Friday 27 May 2016
Journey To The Shore by Kiyoshi Kurosawa
The first words Mizuki says as Yusuke, her long-dead husband, suddenly returns to their marital home one night are “welcome home”. No gasps of fright, no shock; just the resumption of a routine. It’s a reflex, an irrational instinct that speaks volumes about Kiyoshi Kurosawa’s Journey To The Shore. How can we process the loss of a loved one when they’re ripped away from us with no warning or explanation?
Frankly, we can’t. How could we? But in Journey To The Shore, Kurosawa posits a situation in which a woman trapped by her grief can gain some kind of closure, catharsis, by giving her a chance to ask questions, to confirm suspicions, to be angry, to feel something certain, to move on. Her monochrome world, buttoned up, silent and grey, is upturned by her husband’s impossible return, his yellow anorak and red jumper, not exactly bright but certainly noticeable, the first splashes of colour she has seen since his disappearance -- because he didn’t die to her. His body, “eaten by crabs” he tells her, was never found, and so doubt has always been on her mind. He might still be alive.
But that only makes this strange reconciliation, and the journey they take soon after to visit the places Yusuke stayed since his death, even more meaningful to Mizuki. Her life returns. Her clothes are brighter, bolder -- grey a-line skirts become wide-legged, high-waisted royal blue trousers. She laughs, plays. She’s happy. She’s in love.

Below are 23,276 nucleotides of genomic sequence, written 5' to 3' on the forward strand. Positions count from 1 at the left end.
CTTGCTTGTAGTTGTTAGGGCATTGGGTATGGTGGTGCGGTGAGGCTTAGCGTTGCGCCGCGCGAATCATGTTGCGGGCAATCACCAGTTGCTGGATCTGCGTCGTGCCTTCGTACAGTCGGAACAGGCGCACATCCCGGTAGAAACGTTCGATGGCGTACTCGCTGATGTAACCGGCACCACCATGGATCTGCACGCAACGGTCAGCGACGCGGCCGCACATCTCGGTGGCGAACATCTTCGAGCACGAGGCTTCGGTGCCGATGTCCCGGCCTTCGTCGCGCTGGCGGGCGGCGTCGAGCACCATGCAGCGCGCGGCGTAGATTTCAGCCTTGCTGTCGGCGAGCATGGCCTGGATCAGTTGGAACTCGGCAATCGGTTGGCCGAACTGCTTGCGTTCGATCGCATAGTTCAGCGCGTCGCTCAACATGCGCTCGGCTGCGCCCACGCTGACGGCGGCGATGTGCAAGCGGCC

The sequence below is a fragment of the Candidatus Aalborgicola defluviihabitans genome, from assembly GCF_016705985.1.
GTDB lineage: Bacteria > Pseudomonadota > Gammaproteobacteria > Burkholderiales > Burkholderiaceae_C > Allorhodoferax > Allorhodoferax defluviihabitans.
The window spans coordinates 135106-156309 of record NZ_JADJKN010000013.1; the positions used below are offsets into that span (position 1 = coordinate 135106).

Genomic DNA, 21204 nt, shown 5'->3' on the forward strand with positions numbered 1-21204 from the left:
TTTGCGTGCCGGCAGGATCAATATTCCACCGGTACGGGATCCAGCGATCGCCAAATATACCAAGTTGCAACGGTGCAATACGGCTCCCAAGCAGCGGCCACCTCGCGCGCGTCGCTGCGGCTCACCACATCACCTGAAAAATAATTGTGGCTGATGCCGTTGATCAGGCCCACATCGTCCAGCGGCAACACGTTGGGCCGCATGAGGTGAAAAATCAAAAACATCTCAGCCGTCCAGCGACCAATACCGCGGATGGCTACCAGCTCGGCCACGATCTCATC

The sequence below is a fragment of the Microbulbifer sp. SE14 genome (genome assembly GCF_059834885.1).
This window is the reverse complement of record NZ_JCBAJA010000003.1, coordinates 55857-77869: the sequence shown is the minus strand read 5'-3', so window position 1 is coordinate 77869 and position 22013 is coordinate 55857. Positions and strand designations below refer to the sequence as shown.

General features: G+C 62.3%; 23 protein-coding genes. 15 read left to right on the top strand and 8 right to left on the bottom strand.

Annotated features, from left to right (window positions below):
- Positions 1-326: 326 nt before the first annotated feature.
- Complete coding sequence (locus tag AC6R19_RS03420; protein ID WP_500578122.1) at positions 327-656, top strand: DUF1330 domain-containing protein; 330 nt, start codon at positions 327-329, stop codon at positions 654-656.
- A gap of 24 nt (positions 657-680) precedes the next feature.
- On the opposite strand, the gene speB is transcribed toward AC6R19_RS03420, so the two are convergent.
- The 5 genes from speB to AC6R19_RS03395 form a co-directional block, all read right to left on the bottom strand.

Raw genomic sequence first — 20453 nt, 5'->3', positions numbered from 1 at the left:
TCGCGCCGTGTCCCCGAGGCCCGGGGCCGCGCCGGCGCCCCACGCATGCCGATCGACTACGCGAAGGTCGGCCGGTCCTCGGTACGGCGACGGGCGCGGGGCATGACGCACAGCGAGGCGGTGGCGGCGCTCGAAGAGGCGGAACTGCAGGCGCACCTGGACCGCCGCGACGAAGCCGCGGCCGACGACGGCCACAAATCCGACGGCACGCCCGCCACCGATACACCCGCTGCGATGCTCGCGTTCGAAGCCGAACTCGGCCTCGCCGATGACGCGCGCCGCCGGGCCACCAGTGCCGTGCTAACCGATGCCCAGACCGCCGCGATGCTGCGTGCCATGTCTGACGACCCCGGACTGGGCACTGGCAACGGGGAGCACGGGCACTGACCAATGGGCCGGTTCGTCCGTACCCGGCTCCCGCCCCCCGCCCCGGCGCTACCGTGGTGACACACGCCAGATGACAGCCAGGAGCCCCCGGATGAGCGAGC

But this love is doomed to burn fast and bright. The two lovers sleep next to each other on single beds pushed together to make doubles in storerooms or back offices, because a real bed in a real bedroom demands permanence. Even the preparation of cakes, a recurring feature of the film, is an exercise in short term pleasure. Cakes are designed for consumption, enjoyment. Cakes taste nice but not for long, and eating too many does more harm than good. You can’t live on a diet of just cake -- but that’s not what they’re for. We eat cake for the joy of eating cake. For Mizuki, any extra time she can spend with her husband is a joy, even if she knows it will end -- but at least this time she has something to say goodbye to.
This sense of optimism shows how Kurosawa’s cinema has morphed into one of second chances, where his ghosts, once malevolent and ashen, are now corporeal and reassuring. The apocalyptic finality of his earlier work has been totally consumed by serenity, and a love of humanity. It’s beautiful. In Pulse, ghosts drag the living into death; but in Journey To The Shore, they’re glad to have been born.
Post by Matt Mansfield
Journey To The Shore is available in the UK on Dual Format, it has been released by Eureka Video in their Masters of Cinema serie
Journey To The Shore. Japan 2015. Directed by Kiyoshi Kurosawa. Starring Eri Fukatsu, Tadanobu Asano...